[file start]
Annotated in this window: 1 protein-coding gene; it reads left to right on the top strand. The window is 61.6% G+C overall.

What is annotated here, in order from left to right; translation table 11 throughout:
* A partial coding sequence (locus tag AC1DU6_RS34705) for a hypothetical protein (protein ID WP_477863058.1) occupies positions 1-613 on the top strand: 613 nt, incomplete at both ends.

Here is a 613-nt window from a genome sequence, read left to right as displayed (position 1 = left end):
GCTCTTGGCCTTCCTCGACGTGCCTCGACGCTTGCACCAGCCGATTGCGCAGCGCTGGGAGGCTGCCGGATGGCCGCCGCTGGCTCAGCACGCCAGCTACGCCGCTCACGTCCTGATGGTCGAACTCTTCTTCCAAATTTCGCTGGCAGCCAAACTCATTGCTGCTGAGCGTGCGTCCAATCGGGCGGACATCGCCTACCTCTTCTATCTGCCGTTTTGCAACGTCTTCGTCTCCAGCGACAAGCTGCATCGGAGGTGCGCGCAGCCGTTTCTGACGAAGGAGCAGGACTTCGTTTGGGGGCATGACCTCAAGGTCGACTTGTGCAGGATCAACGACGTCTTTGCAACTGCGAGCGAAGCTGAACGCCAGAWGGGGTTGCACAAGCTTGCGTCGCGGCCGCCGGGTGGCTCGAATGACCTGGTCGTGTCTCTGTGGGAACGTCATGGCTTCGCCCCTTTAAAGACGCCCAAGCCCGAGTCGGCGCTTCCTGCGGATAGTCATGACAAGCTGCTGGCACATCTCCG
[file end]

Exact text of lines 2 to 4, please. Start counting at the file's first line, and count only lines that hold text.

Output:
What is annotated here, in order from left to right; translation table 11 throughout:
* A partial coding sequence (locus tag AC1DU6_RS34705) for a hypothetical protein (protein ID WP_477863058.1) occupies positions 1-613 on the top strand: 613 nt, incomplete at both ends.

Here is a 613-nt window from a genome sequence, read left to right as displayed (position 1 = left end):